In its response to the consultation on the guidance, the BMA has urged the GMC to think again and work with the Association to develop guidance that protects both doctors and patients.
It is widely accepted that doctors can conscientiously object to a limited number of procedures that have traditionally surrounded life and death issues, for example referring women for and carrying out abortions (unless there is a medical emergency and the woman's life is at risk), providing contraceptive services and withdrawing life-prolonging treatment.
However, under current GMC rules, doctors who conscientiously object to these procedures have an obligation to explain to patients how to see another doctor who would be willing to help them or, if necessary, to refer patients on to such a doctor. The new draft GMC advice appears to extend the right of conscientious objection to any procedure with which doctors have a moral, cultural or religious disagreement. The BMA considers that the rights of doctors to opt out of some procedures have to be balanced with the rights of patients not to suffer discrimination and so would like to see a limited list of clearly defined procedures to which doctors can conscientiously object. Otherwise, patients refused treatment may be confused about whether the doctor feels it is not clinically right for that patient or objects to the treatment or to the patient's lifestyle or simply that it is unavailable on the NHS.
The BMA also believes that medical students should not be able to opt out of learning about procedures which are part of their core curriculum and to which they have a conscientious objection. The BMA is concerned by anecdotal reports of medical students claiming conscientious objection to learning about the moral arguments surrounding abortion and the clinical impact of alcohol. GMC guidance on personal beliefs and medical practice should make it clear that such objections are not acceptable.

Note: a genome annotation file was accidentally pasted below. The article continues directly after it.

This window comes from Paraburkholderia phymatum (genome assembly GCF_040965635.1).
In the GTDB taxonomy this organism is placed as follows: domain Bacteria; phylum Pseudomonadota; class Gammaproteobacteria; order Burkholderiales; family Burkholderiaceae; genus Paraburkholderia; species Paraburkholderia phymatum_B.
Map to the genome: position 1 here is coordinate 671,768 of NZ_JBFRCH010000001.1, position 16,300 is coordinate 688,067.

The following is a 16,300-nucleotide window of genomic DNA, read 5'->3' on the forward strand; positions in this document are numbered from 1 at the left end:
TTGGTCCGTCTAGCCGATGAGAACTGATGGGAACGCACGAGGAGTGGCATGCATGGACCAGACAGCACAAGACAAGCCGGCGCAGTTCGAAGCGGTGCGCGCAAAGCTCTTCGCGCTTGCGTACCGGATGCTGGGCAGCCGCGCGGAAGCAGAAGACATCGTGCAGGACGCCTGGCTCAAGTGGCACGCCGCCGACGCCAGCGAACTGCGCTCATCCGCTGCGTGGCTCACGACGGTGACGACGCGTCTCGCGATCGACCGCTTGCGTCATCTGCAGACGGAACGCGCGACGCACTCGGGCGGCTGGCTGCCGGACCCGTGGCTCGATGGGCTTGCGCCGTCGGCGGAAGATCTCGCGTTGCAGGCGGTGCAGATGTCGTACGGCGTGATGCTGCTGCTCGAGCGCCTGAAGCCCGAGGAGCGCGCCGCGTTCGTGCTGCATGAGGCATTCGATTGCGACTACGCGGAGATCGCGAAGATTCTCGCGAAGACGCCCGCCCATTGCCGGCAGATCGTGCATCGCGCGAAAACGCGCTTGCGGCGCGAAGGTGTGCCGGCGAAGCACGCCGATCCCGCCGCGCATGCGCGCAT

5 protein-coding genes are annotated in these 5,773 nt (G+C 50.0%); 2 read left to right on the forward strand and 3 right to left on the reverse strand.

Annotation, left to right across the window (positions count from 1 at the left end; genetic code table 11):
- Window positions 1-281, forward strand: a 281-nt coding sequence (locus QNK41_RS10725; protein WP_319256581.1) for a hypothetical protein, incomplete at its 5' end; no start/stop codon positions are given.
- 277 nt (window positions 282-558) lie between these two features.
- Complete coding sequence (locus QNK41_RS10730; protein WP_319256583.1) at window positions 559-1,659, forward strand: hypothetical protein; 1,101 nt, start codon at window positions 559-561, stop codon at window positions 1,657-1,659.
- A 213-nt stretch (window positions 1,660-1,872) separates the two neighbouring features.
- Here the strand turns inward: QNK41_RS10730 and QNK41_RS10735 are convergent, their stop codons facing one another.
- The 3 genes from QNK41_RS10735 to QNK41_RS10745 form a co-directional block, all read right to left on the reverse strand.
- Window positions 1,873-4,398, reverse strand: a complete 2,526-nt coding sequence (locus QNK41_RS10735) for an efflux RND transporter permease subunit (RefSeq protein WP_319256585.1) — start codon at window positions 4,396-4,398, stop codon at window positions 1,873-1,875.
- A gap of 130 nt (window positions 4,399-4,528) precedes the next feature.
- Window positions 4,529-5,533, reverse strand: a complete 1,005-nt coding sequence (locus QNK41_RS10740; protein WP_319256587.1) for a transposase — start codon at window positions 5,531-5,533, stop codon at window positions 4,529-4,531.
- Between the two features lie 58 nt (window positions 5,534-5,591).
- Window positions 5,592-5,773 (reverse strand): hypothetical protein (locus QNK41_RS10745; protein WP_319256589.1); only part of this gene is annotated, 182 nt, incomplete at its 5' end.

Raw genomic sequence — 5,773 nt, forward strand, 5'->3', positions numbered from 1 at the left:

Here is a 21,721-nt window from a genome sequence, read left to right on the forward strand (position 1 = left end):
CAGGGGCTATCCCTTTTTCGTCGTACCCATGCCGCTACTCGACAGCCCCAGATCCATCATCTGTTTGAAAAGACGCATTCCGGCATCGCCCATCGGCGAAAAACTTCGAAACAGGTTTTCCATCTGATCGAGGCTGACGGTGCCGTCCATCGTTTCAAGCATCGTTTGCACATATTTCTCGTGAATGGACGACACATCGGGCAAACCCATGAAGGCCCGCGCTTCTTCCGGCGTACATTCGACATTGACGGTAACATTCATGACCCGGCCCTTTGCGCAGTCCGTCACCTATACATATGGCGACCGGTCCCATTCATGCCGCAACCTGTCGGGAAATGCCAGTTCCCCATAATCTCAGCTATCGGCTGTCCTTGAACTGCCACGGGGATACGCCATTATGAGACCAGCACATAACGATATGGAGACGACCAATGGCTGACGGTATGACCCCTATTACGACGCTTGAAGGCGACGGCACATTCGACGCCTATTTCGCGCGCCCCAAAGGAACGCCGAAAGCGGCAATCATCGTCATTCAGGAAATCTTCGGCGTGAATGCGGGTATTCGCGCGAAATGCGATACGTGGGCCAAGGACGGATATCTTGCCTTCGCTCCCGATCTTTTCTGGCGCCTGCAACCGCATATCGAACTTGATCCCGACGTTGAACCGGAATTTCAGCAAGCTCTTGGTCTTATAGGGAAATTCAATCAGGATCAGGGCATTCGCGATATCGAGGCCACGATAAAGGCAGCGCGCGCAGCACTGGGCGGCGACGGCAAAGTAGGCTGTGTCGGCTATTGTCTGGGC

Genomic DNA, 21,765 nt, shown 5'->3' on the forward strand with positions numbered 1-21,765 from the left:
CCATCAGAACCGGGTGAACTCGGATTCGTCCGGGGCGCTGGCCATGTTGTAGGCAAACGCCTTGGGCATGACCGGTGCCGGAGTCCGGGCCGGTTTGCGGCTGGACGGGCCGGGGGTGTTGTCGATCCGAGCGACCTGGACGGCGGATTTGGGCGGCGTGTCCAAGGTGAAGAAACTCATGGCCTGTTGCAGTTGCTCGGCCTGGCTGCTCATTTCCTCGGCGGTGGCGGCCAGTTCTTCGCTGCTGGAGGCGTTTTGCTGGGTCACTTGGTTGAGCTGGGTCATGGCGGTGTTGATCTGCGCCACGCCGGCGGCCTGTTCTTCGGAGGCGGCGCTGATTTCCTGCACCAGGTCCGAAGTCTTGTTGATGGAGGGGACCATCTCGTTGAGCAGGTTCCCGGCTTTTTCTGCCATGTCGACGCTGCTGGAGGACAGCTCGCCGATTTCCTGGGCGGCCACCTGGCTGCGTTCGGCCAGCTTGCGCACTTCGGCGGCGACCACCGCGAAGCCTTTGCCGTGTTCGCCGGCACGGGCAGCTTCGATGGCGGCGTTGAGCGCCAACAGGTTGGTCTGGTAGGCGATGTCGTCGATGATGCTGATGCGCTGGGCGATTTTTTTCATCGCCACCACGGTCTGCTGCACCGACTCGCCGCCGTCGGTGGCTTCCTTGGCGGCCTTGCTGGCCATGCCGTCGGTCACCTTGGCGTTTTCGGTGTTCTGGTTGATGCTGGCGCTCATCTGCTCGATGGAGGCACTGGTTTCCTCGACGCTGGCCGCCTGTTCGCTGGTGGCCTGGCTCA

Chairman of the BMA's Medical Ethics Committee, Dr Tony Calland, said today:
"Doctors are not there to judge patients but to treat them. It would not be appropriate or ethical for a doctor to refuse to help a patient because their own personal beliefs were in conflict with how an individual patient led their life.
"This guidance is confusing and inconsistent and will not benefit doctors or patients. On the one hand doctors are being advised not to discriminate on the basis of their personal beliefs regarding a patient's gender, sexual orientation or race, but on the other hand the guidance seems to give doctors a mandate to opt out of ANY procedure to which they have an ethical objection. The BMA is extremely concerned about how far these objections could extend. For example, could a doctor refuse to refer a lesbian couple for fertility treatment, refuse to carry out a sexual health test on a homosexual or object to treat a Jehovah's Witness who has refused a blood transfusion?"
The BMA's Medical Ethics Committee (MEC) believes that patients should be notified in advance if doctors conscientiously object to the limited number of procedures from which they can opt out. For example the MEC suggests that good practice would be for GPs to state if they object to abortion in their practice leaflets.